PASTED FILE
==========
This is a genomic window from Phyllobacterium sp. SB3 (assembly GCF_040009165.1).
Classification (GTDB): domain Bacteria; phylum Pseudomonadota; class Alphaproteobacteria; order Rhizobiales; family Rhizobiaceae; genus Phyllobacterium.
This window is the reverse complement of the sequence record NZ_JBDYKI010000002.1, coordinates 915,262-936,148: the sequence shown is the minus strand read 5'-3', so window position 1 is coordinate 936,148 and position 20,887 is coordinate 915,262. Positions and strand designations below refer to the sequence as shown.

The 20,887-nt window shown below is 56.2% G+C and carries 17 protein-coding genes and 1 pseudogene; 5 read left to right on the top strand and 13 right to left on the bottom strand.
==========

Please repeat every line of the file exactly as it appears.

This is a genomic window from Phyllobacterium sp. SB3 (assembly GCF_040009165.1).
Classification (GTDB): domain Bacteria; phylum Pseudomonadota; class Alphaproteobacteria; order Rhizobiales; family Rhizobiaceae; genus Phyllobacterium.
This window is the reverse complement of the sequence record NZ_JBDYKI010000002.1, coordinates 915,262-936,148: the sequence shown is the minus strand read 5'-3', so window position 1 is coordinate 936,148 and position 20,887 is coordinate 915,262. Positions and strand designations below refer to the sequence as shown.

The 20,887-nt window shown below is 56.2% G+C and carries 17 protein-coding genes and 1 pseudogene; 5 read left to right on the top strand and 13 right to left on the bottom strand.